April 21, 2021
  • 11:45 am Joint Letter to Congress Calls for ‘Generational’ Infrastructure Investment
  • 11:44 am EPW Hearing Focuses on Highway Trust Fund Solvency Solutions
  • 11:43 am President Biden’s Preliminary FY 2022 Federal Budget Released
  • 11:41 am House T&I Republicans Issue Infrastructure Modernization Bill
  • 11:38 am USDOT Making $1B in Grants Available via RAISE Program

The Pennsylvania Department of Transportation recently issued its 2021 Transportation Performance Report or TPR as part of update process for its 12-year long-range mobility and freight movement plans.

[Above photo by PennDOT.]

Concurrently, the agency is disbursing $452.7 million in “liquid fuels payments” or monies gathered via motor fuel taxes to help certified municipalities maintain their roads and bridges.

Yassmin Gramian

Yassmin Gramian, PennDOT’s secretary and chair of State Transportation Commission, noted in a statement that issuing the 2021 TPR kicks off a 45-day public comment period to collect feedback on statewide multimodal transportation needs, issues, and concerns. The public has until April 14 to take and submit comments on the agency’s 12-year plan to PennDOT via a survey.

“The TPR highlights PennDOT’s progress across major aspects of our system including safety, mobility, preservation, accountability, and funding,” Gramian noted. “We will use this to help develop our next 12-year program, as well as inform our Statewide Long-Range Transportation Plan and Freight Movement Plan.”

Meanwhile, she noted that the $452.7 million in liquid fuels payments PennDOT is distributing to certified municipalities is roughly 7 percent lower than 2020 due to reduced motor tax revenues result of the COVID-19 pandemic.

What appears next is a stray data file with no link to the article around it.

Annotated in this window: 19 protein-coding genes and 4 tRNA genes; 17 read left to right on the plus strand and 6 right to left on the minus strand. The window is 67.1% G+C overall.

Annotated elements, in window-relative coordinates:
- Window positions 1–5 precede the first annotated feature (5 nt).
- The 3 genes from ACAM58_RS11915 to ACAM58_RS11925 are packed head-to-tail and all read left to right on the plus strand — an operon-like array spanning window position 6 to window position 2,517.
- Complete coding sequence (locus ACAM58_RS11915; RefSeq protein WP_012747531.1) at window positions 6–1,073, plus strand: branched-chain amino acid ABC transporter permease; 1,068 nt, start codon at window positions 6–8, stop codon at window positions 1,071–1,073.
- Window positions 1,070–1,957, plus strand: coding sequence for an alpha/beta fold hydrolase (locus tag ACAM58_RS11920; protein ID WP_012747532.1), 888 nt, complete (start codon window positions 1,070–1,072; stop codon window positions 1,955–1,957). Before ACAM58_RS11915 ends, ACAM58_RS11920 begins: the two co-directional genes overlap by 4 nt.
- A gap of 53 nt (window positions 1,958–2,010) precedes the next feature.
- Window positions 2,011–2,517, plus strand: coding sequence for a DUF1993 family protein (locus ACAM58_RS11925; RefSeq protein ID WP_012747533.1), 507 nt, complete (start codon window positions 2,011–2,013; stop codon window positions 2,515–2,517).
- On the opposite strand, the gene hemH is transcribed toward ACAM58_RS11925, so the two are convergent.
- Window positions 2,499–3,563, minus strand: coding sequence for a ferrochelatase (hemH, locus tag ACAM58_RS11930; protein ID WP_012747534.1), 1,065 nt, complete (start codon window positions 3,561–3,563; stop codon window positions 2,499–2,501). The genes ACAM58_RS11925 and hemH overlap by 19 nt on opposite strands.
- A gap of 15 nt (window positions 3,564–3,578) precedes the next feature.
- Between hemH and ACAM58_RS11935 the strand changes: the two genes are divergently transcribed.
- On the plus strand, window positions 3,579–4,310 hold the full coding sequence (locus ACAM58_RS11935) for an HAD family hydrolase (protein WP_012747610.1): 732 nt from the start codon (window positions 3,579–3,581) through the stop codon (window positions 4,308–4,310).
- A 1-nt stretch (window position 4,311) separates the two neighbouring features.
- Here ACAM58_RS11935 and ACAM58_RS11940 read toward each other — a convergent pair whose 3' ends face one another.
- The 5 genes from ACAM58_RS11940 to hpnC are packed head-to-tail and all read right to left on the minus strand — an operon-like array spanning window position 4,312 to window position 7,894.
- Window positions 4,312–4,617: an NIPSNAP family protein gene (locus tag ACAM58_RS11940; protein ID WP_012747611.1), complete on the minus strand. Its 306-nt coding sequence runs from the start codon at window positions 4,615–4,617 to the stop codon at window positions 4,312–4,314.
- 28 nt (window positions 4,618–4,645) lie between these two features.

Photo by PennDOT

“Our reliance on funding models from the last century leaves us especially vulnerable to fund losses stemming from volatile economic conditions and the increasing transition to alternative-fuel or electric vehicles,” Gramian stressed in a related statement. “We have the fifth-largest state-maintained road system in the country, and there are even more locally owned roads and bridges.”

PennDOT said those annual distributions assist with local highway and bridge-related expenses such as snow removal and road repaving. There are 120,596 miles of public roads in Pennsylvania, the agency added, with 73,091 miles owned by municipalities that are eligible for liquid fuels payments.

However, as Pennsylvania’s mobility needs have grown, the amount of funding required to support its highway and bridge network continues increasing.

PennDOT said its current highway and bridge budget for construction and maintenance is about $6.9 billion per year – less than half of the $15 billion needed to keep Pennsylvania’s highways and bridges in a state of good repair and address major bottlenecks on the state’s roadway network.

editor@aashto.org

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